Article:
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 Posted:   May 11, 2009 - 2:01 PM   
 By:   Thor   (Member)

I finally got around to seeing this film, which was basically panned at the time of release (if my information is correct).

And I must admit, it was tough to get through, basically because of two reasons:

1. I found it excruciatingly boring. I actually fell asleep the first two times I tried to watch it, so I had to watch it in three sessions. This may have something to do with the fact that I have zero interest in "behind-the-scenes" showbiz films from these times (I DID like the much earlier 42ND STREET by Busby Berkeley, though, but mostly because of the choreography).

2. It had a little too many "soap opera" intrigues for my taste.

But interesting to see the sexy Sharon Tate in one of the roles. She surely had potential as an actress before her tragic misfortune.

As far as the music is concerned, it isn't always easy to spot what's Previn and what's Williams. The songs are obviously Previn, but the opening song could just as well be Williams. It's very similar to his style at the time, and did - in fact - remind me of his song for HEIDI KEHRT HEIM, of all things.

The score proper seems to be pure Williams for the most part. It's definitely recognizable as such...for example, some of the slightly dissonant cues for the pill/"doll"-eating singer gone havoc could easily have been pulled out of a LOST IN SPACE episode or something. And the soaring string work is unmistakably Williams, especially when he doesn't specifically incorporate instrumental versions of Previn's song tunes.

I don't play the soundtrack very often, but it ain't half bad.

 
 
 Posted:   May 11, 2009 - 10:56 PM   
 By:   Bob DiMucci   (Member)

For contractual reasons (I presume), Dionne Warwick's vocal of the main title song, as heard in the film, was replaced by Dory Previn's vocal on the LP.

 
 
 Posted:   May 11, 2009 - 11:08 PM   
 By:   CinemaScope   (Member)

I've never seen this (& never will!). In the 60's, the book was a huge world-wide best seller, & the auther Jacqueline Susann was famous. I don't think many people remember her now (but there was a jokey line about here in "Star Trek: The Voyage Home").

 
 
 Posted:   May 12, 2009 - 2:19 AM   
 By:   eriknelson   (Member)

Despite the critical rejection, this film did very well at the box office. Today it is sort of a cult film because of the "over the top" performances, particularly Patty Duke and Susan Hayward who chew scenery throughout. Also there are weird continuity gaffes, especially at the very end when, after rejecting her suitor, Barbara Parkins leaves her own house with the door open and goes off into the snow. Judy Garland was originally signed to play the Helen Lawson role, but was so problematic on the set that she had to be replaced by Susan Hayward. Garland walked away with all of her wardrobe for the film and wore it during her concerts! A few years ago Fox Movie Channel ran the film along with a documentary in which Patty Duke, Barbara Parkins, etc. discussed their experiences during the film's production. It's was a hoot.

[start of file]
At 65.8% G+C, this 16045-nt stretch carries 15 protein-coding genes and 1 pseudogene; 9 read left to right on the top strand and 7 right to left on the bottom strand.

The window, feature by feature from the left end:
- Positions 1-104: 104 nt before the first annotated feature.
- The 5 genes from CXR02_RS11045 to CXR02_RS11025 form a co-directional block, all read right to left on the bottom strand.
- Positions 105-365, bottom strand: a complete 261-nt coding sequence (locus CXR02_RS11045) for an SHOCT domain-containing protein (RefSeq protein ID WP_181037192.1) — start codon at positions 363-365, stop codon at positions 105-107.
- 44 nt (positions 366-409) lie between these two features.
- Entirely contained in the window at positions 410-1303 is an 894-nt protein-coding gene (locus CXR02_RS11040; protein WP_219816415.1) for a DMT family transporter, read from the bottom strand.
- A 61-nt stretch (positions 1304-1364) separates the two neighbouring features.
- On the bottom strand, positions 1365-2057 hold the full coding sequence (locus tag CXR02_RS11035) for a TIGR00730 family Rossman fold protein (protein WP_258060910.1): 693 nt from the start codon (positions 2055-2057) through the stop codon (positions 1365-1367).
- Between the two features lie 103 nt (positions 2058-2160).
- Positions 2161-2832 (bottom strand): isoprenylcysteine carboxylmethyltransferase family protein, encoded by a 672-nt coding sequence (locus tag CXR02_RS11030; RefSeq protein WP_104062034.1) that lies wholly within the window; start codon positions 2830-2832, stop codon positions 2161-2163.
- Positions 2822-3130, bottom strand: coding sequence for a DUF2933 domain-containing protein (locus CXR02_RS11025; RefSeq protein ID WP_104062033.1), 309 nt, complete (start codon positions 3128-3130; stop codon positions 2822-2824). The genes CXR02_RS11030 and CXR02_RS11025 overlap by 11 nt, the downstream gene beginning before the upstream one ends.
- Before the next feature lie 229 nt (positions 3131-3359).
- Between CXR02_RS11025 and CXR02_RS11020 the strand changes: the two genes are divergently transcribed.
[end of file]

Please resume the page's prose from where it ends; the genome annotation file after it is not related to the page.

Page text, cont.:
Posted:   May 12, 2009 - 1:09 PM   
 By:   DavidinBerkeley   (Member)

It's was a hoot.

Equally fun was a live version done on stage in L.A. featuring a high-larious low-budget set.

A 5-gallon bucket stood in for the pool, stagehands waved the train of a dress in the air to simulate a fan blowing, and they passed out M&M's in paper cups to the audience as "dolls". What fun!

 
 
 Posted:   May 12, 2009 - 2:13 PM   
 By:   manderley   (Member)

.....1. I found it excruciatingly boring. I actually fell asleep the first two times I tried to watch it, so I had to watch it in three sessions.....


Are you sure you weren't strung out on dolls like Neely O'Hara, Thor? big grin


In 1967, when this film was released, Susan Hayward, a real stranger to talk shows, went around the circuit promoting the film.

At that point, after marrying a rancher from Carrollton, Georgia, she hadn't been making films regularly for years, and had essentially retired, except for the occasional picture like "Dolls".

One evening on one of the nightly talk shows---I think it might have been Johnny Carson---Carson talked with her about the film, and asked her why she had chosen to come back and make it. Was the part a strong one, one she could sink her teeth into.....was it a good script, a big picture, an important commercial book.....did she have special fondness for the director or her old home studio....her fellow actors?